article appeared in Wired at http://www.wired.com/news/news/technology/story/16617.html
3:00 a.m. 4.Dec.98.PST
your PC screen's desktop image: down past the browser window,
beyond the familiar task bar, and into the glassy darkness below.
There, where the Windows desktop ends, is exactly where The Pixel
Company's business plan begins.
its Windows-independent software, called MySpace, the Seattle
company wants to let PC manufacturers stake out screen space of
their own -- Microsoft be damned.
[PC manufacturers] are very interested in having a piece of real
estate that they can use to send their users a message and
communicate with them," said CEO Tom O'Rourke. "That's
what [MySpace] is designed to do."
shipping a trial version to PC vendors in June, The Pixel Company this week
made the software available to the public with free downloads
from its Web site.
plastic that holds the screen is a piece of real estate,"
O'Rourke said. "If you could provide access to AOL there,
[for example], AOL would be very happy. That's, in effect, what
we're doing. We're creating a virtual hardware frame for
appears as a rotating cylinder at the bottom of the computer that
is always visible to the user. By clicking on buttons and
rotating the cylinder, users can link to Web sites, view
scrolling tickers, and open applications.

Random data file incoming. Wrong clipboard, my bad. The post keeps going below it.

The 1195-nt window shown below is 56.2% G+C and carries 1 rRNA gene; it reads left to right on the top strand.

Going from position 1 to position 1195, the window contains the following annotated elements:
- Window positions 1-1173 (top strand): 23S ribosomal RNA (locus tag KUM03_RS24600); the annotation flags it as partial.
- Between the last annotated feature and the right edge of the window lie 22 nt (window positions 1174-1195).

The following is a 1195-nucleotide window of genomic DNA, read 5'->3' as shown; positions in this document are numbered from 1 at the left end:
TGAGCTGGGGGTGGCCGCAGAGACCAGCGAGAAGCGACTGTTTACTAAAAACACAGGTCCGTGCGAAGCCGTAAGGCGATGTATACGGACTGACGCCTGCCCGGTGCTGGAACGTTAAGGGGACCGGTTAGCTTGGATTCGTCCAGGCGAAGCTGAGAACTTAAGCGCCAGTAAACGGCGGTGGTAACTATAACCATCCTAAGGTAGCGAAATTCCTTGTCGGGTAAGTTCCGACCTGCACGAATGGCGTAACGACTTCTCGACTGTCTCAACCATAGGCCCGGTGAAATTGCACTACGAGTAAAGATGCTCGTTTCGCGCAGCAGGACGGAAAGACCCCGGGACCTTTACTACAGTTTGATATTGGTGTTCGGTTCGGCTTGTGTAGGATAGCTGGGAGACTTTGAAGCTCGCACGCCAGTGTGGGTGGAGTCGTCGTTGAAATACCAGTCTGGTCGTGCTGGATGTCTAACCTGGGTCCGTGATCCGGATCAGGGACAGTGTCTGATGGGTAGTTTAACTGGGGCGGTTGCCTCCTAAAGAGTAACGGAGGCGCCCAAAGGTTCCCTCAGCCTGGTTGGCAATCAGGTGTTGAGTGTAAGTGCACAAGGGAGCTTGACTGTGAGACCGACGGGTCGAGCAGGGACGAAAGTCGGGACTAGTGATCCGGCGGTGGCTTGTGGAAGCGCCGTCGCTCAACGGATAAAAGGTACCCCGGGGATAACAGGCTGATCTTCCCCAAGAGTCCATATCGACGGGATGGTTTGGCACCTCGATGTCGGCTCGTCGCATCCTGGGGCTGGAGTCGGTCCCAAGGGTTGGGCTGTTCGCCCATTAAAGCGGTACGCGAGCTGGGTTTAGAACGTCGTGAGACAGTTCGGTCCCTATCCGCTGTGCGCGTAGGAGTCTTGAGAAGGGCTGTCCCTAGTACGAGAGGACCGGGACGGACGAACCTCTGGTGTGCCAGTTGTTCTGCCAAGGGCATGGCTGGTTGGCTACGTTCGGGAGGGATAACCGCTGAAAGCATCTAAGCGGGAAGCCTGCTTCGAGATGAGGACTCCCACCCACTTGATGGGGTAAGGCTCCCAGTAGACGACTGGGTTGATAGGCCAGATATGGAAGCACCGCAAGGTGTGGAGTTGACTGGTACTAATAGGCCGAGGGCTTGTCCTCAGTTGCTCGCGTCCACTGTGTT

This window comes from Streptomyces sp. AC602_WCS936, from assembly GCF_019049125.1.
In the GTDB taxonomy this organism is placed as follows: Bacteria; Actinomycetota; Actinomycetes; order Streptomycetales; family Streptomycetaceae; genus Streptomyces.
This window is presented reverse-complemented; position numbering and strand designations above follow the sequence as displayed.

resides in a space the size of the Windows task bar called the
overscan area. MySpace works independently of the operating
system by working directly with a monitor's video driver.
company's business will rely mainly on adoption of MySpace by PC
manufacturers who would use the utility to beckon users,
communicate with them, and draw them to their Web sites in much
the same way Microsoft and its Windows operating system do now.
with Internet banner ads, The Pixel Company would receive
royalties when users click on a vendor's MySpace button.
Placement on MySpace by content providers would provide secondary
software comes with nine pre-loaded directories -- including
finance, news, sports, and entertainment -- and features Internet
content companies such as Amazon.com, eBay, GoTo.com, Merriam-Webster, and Nasdaq-Amex.com.
appeal of the software was more obvious before the US Justice
Department's antitrust suit against Microsoft, said Giga Information Group analyst Rob
Enderle. Once the case is resolved, he said it may be easier for
other companies to achieve placement on the Windows desktop, and
that could undercut MySpace.
have a lot more flexibility with what they can do with the
initial Windows screen than they had in the past. So, they'll be
looking at [MySpace] to provide some level of
differentiation," Enderle said.
vendor Packard Bell NEC, The Pixel Company's former corporate
parent, is the only vendor officially planning to distribute and
use MySpace on its PCs. But O'Rourke said The Pixel Company
expects to have two more PC vendors signed by the end of the
first quarter of 1999.
of the top manufacturers have shown interest in MySpace,
according to O'Rourke. But Enderle said computer makers were
unlikely to seriously begin evaluating the software for another